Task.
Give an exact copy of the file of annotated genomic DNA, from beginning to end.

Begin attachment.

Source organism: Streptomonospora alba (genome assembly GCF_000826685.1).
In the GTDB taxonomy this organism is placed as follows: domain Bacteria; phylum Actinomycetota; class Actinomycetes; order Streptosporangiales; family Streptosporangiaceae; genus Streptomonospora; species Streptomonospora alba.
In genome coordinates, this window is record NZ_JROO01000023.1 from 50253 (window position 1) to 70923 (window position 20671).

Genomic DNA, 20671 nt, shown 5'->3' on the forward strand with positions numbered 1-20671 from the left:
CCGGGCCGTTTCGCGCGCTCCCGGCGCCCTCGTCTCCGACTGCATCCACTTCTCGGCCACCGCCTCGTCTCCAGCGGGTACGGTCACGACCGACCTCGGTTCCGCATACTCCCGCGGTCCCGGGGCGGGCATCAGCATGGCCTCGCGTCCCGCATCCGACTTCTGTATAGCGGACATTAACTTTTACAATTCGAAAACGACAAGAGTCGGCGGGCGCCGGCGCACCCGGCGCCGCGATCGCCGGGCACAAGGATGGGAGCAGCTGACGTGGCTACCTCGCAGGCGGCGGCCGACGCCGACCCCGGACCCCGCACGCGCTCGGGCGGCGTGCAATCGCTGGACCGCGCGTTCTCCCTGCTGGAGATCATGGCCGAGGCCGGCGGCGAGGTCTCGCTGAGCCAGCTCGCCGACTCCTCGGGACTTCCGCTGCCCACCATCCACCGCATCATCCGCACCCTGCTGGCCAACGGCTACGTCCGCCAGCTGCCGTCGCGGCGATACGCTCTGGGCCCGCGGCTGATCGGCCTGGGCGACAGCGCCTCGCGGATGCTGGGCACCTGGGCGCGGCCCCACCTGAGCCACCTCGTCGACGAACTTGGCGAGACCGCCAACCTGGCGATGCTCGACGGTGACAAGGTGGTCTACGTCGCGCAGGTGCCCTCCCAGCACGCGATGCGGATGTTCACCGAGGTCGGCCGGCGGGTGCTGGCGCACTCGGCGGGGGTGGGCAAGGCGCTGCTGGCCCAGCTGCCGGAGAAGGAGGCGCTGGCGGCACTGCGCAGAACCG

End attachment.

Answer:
Source organism: Streptomonospora alba (genome assembly GCF_000826685.1).
In the GTDB taxonomy this organism is placed as follows: domain Bacteria; phylum Actinomycetota; class Actinomycetes; order Streptosporangiales; family Streptosporangiaceae; genus Streptomonospora; species Streptomonospora alba.
In genome coordinates, this window is record NZ_JROO01000023.1 from 50253 (window position 1) to 70923 (window position 20671).

Genomic DNA, 20671 nt, shown 5'->3' on the forward strand with positions numbered 1-20671 from the left:
CCGGGCCGTTTCGCGCGCTCCCGGCGCCCTCGTCTCCGACTGCATCCACTTCTCGGCCACCGCCTCGTCTCCAGCGGGTACGGTCACGACCGACCTCGGTTCCGCATACTCCCGCGGTCCCGGGGCGGGCATCAGCATGGCCTCGCGTCCCGCATCCGACTTCTGTATAGCGGACATTAACTTTTACAATTCGAAAACGACAAGAGTCGGCGGGCGCCGGCGCACCCGGCGCCGCGATCGCCGGGCACAAGGATGGGAGCAGCTGACGTGGCTACCTCGCAGGCGGCGGCCGACGCCGACCCCGGACCCCGCACGCGCTCGGGCGGCGTGCAATCGCTGGACCGCGCGTTCTCCCTGCTGGAGATCATGGCCGAGGCCGGCGGCGAGGTCTCGCTGAGCCAGCTCGCCGACTCCTCGGGACTTCCGCTGCCCACCATCCACCGCATCATCCGCACCCTGCTGGCCAACGGCTACGTCCGCCAGCTGCCGTCGCGGCGATACGCTCTGGGCCCGCGGCTGATCGGCCTGGGCGACAGCGCCTCGCGGATGCTGGGCACCTGGGCGCGGCCCCACCTGAGCCACCTCGTCGACGAACTTGGCGAGACCGCCAACCTGGCGATGCTCGACGGTGACAAGGTGGTCTACGTCGCGCAGGTGCCCTCCCAGCACGCGATGCGGATGTTCACCGAGGTCGGCCGGCGGGTGCTGGCGCACTCGGCGGGGGTGGGCAAGGCGCTGCTGGCCCAGCTGCCGGAGAAGGAGGCGCTGGCGGCACTGCGCAGAACCG